A tiny crater on viruses behind the common cold may be their Achilles’ heel

The indentation could be a target for new drugs effective against the pathogens

chemical compound binding to enterovirus pocket

IN THE POCKET  A chemical compound (illustrated at center) binds to a never-before-seen pocket on the protein shell (blue, white and magenta) of an enterovirus, preventing replication.

James Geraets

A newly discovered indentation on the surface of viruses that cause many illnesses, including the common cold, could be their Achilles’ heel — and a possible target for effective drugs.

When scientists tested antiviral compounds on cells grown in the lab, the team found one that blocked the replication of an enterovirus. Cryo-electron microscopy revealed that the compound binds to and appears to jam a previously unknown pocket on the virus’s protein shell, researchers report online June 11 in PLOS Biology.

Additional testing suggests that the pocket is widespread among picornaviruses, the viral family that includes enteroviruses — which cause hand, foot and mouth disease as well as more dangerous infections — and rhinoviruses, responsible for the common cold. There are no antiviral medications available to treat these pathogens.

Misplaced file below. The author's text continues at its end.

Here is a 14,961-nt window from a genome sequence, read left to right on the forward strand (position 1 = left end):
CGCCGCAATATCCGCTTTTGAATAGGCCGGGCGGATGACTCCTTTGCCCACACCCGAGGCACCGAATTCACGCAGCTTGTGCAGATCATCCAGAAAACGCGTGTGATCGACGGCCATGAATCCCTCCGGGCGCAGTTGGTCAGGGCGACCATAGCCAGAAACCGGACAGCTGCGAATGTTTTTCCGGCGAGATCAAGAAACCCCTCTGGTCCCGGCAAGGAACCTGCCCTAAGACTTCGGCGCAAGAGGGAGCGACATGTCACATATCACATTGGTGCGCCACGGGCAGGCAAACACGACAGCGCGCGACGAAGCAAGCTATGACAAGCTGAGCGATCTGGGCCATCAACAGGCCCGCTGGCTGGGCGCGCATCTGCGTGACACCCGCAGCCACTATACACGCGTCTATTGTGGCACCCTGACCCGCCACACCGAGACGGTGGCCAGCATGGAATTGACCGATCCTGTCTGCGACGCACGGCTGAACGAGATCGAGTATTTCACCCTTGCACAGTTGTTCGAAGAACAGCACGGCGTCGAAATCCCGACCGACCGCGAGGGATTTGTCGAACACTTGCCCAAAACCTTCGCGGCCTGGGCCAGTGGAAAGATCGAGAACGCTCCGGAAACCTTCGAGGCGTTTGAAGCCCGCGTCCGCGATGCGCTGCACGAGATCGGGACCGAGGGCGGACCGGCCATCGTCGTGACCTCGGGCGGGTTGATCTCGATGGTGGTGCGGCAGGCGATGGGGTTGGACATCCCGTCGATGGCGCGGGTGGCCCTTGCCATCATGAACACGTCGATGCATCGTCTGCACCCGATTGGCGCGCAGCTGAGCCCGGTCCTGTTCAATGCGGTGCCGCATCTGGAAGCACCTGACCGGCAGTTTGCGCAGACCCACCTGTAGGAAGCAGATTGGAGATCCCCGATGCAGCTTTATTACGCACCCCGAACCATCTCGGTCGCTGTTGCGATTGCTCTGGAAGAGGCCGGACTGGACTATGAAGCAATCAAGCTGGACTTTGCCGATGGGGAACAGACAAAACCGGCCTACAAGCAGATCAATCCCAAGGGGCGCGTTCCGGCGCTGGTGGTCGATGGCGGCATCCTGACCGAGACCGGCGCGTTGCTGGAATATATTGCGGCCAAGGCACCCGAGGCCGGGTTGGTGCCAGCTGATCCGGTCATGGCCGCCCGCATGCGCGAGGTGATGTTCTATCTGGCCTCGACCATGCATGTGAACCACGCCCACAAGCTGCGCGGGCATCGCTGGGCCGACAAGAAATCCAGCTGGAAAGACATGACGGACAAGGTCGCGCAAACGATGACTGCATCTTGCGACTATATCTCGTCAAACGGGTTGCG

The pocket “is an excellent target for antivirals” that may be effective against many of these types of viruses, says Susan Hafenstein, a structural virologist with the College of Medicine at Penn State who was not involved in the study.

These viruses mutate very frequently, which makes it “easier for them to escape a drug,” she says. To identify drug targets in the viruses, “it is essential to identify key working components” that these pathogens need to survive.

During an infection, viruses inject their genetic material into cells and take over the cellular machinery to make more viral particles. In picornaviruses, a protein shell surrounds the virus’s inner core of genetic material. Previous research suggests the shell changes shape when these viruses are ready to expel their genetic payload during an infection.

But a chemical compound, identified by structural virologist Sarah Butcher of the University of Helsinki, virologist Johan Neyts of the University of Leuven in Belgium and colleagues, binds to the newly discovered pocket in the protein shell and appears to lock the pocket in place. “This locking prevents the virus from infecting cells,” says Butcher, because the shell can’t change its shape and release its genetic material.

The researchers then tested other similar compounds, and found they were able to block many other picornaviruses, an indication that the pocket is a shared feature throughout the family with a crucial role in the viral life cycle, Butcher says.

The team is now altering those compounds to enhance their properties for use as drugs against this viral Achilles’ heel, Neyts says.

Aimee Cunningham is the biomedical writer. She has a master’s degree in science journalism from New York University.

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